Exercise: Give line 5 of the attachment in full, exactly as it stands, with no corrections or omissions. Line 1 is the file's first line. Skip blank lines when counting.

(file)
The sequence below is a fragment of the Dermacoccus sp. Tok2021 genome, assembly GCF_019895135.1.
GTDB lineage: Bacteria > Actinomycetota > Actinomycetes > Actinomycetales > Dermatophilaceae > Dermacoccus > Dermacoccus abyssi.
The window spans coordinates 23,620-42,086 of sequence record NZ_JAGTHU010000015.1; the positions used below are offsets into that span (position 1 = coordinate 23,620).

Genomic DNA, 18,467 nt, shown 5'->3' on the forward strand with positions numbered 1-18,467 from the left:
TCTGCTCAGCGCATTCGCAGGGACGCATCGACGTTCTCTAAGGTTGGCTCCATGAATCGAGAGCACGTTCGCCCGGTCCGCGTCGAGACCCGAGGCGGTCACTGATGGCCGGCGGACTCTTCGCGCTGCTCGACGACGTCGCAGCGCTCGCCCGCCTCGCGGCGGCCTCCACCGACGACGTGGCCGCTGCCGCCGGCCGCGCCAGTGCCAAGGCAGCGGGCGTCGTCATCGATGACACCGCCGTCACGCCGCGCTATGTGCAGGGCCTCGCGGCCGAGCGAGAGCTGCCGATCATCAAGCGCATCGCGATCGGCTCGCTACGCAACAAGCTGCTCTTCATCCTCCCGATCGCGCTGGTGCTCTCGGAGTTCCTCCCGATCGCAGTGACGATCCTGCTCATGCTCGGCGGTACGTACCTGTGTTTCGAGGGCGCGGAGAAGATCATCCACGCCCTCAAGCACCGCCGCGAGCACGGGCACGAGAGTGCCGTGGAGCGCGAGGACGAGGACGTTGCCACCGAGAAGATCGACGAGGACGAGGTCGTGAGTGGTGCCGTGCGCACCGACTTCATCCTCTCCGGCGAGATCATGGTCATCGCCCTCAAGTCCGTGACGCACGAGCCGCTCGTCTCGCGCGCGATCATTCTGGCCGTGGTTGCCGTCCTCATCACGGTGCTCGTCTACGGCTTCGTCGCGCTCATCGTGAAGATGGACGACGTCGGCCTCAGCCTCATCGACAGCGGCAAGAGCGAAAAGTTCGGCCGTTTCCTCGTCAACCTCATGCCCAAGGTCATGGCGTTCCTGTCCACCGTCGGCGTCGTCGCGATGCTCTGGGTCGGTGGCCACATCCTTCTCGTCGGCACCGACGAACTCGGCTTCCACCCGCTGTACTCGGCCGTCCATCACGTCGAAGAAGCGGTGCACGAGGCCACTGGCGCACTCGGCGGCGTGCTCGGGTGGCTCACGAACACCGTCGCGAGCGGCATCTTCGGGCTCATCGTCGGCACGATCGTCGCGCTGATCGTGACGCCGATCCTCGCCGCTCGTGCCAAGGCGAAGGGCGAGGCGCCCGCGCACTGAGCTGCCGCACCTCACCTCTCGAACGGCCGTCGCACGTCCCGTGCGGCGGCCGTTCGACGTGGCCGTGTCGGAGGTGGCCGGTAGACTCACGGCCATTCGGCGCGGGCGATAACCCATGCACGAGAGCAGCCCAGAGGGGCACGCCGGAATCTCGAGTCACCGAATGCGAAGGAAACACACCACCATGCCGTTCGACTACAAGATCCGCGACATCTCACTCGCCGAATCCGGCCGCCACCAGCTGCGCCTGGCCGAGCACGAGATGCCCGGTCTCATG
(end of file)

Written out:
TCTGCTCAGCGCATTCGCAGGGACGCATCGACGTTCTCTAAGGTTGGCTCCATGAATCGAGAGCACGTTCGCCCGGTCCGCGTCGAGACCCGAGGCGGTCACTGATGGCCGGCGGACTCTTCGCGCTGCTCGACGACGTCGCAGCGCTCGCCCGCCTCGCGGCGGCCTCCACCGACGACGTGGCCGCTGCCGCCGGCCGCGCCAGTGCCAAGGCAGCGGGCGTCGTCATCGATGACACCGCCGTCACGCCGCGCTATGTGCAGGGCCTCGCGGCCGAGCGAGAGCTGCCGATCATCAAGCGCATCGCGATCGGCTCGCTACGCAACAAGCTGCTCTTCATCCTCCCGATCGCGCTGGTGCTCTCGGAGTTCCTCCCGATCGCAGTGACGATCCTGCTCATGCTCGGCGGTACGTACCTGTGTTTCGAGGGCGCGGAGAAGATCATCCACGCCCTCAAGCACCGCCGCGAGCACGGGCACGAGAGTGCCGTGGAGCGCGAGGACGAGGACGTTGCCACCGAGAAGATCGACGAGGACGAGGTCGTGAGTGGTGCCGTGCGCACCGACTTCATCCTCTCCGGCGAGATCATGGTCATCGCCCTCAAGTCCGTGACGCACGAGCCGCTCGTCTCGCGCGCGATCATTCTGGCCGTGGTTGCCGTCCTCATCACGGTGCTCGTCTACGGCTTCGTCGCGCTCATCGTGAAGATGGACGACGTCGGCCTCAGCCTCATCGACAGCGGCAAGAGCGAAAAGTTCGGCCGTTTCCTCGTCAACCTCATGCCCAAGGTCATGGCGTTCCTGTCCACCGTCGGCGTCGTCGCGATGCTCTGGGTCGGTGGCCACATCCTTCTCGTCGGCACCGACGAACTCGGCTTCCACCCGCTGTACTCGGCCGTCCATCACGTCGAAGAAGCGGTGCACGAGGCCACTGGCGCACTCGGCGGCGTGCTCGGGTGGCTCACGAACACCGTCGCGAGCGGCATCTTCGGGCTCATCGTCGGCACGATCGTCGCGCTGATCGTGACGCCGATCCTCGCCGCTCGTGCCAAGGCGAAGGGCGAGGCGCCCGCGCACTGAGCTGCCGCACCTCACCTCTCGAACGGCCGTCGCACGTCCCGTGCGGCGGCCGTTCGACGTGGCCGTGTCGGAGGTGGCCGGTAGACTCACGGCCATTCGGCGCGGGCGATAACCCATGCACGAGAGCAGCCCAGAGGGGCACGCCGGAATCTCGAGTCACCGAATGCGAAGGAAACACACCACCATGCCGTTCGACTACAAGATCCGCGACATCTCACTCGCCGAATCCGGCCGCCACCAGCTGCGCCTGGCCGAGCACGAGATGCCCGGTCTCATG